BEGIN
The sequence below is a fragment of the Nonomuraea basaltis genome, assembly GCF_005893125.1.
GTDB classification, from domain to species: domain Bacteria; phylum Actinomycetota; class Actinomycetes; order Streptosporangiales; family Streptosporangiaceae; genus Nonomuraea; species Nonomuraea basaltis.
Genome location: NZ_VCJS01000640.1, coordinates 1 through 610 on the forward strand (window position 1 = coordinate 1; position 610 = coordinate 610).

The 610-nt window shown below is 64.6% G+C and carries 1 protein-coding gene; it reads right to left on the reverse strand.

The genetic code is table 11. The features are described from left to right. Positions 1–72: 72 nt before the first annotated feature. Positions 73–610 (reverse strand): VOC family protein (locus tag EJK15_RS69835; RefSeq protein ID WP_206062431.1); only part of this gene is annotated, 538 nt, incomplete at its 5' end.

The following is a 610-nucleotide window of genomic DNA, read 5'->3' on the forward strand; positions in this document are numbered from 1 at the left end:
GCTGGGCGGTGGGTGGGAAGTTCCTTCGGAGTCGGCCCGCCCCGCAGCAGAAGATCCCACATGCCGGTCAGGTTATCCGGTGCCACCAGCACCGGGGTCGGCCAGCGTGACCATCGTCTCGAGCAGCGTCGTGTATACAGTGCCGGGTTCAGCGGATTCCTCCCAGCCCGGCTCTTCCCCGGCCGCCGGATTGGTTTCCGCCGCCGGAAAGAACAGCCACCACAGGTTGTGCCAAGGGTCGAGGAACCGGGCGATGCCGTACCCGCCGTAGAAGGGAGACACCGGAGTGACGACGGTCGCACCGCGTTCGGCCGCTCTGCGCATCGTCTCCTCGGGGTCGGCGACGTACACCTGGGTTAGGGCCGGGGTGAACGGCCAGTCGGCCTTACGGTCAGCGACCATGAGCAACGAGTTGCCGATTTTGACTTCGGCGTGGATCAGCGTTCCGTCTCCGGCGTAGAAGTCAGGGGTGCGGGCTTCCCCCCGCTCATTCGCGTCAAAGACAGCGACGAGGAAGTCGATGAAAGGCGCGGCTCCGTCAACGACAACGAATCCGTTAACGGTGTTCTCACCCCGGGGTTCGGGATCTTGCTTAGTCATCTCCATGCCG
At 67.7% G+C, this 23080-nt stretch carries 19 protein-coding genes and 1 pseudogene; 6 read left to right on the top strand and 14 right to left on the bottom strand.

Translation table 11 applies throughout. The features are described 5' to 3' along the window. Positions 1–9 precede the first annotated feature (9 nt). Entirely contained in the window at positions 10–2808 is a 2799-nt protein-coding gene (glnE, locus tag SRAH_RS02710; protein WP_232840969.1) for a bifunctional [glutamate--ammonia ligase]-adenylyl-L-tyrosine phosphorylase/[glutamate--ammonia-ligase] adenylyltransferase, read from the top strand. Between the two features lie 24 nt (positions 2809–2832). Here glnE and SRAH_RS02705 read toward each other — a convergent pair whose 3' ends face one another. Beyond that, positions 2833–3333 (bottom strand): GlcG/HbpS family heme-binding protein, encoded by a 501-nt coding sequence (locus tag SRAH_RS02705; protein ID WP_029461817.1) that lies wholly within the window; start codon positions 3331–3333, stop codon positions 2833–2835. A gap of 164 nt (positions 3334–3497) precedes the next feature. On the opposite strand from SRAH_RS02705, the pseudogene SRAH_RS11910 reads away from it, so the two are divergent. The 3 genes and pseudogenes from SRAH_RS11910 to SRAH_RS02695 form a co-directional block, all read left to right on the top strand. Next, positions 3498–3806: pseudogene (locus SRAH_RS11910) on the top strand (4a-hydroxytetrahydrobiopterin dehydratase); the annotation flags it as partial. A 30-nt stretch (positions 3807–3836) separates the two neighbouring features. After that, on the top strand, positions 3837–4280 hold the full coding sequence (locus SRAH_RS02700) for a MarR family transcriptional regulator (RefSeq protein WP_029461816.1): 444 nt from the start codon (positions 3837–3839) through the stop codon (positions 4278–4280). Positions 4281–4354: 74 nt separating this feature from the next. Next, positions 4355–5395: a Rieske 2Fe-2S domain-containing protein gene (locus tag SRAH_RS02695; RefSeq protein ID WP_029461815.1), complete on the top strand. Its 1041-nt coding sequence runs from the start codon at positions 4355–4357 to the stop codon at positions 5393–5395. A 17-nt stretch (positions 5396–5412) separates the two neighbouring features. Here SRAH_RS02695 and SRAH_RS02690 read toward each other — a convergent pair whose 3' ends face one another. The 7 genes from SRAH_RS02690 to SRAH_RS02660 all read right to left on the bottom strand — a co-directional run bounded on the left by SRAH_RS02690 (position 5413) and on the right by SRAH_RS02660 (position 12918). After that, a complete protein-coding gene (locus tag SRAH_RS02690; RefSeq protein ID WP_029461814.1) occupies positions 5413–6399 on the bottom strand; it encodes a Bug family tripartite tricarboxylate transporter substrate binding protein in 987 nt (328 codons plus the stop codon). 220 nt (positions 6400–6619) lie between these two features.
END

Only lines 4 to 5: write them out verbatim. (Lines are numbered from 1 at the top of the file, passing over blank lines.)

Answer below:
The 610-nt window shown below is 64.6% G+C and carries 1 protein-coding gene; it reads right to left on the reverse strand.

The genetic code is table 11. The features are described from left to right. Positions 1–72: 72 nt before the first annotated feature. Positions 73–610 (reverse strand): VOC family protein (locus tag EJK15_RS69835; RefSeq protein ID WP_206062431.1); only part of this gene is annotated, 538 nt, incomplete at its 5' end.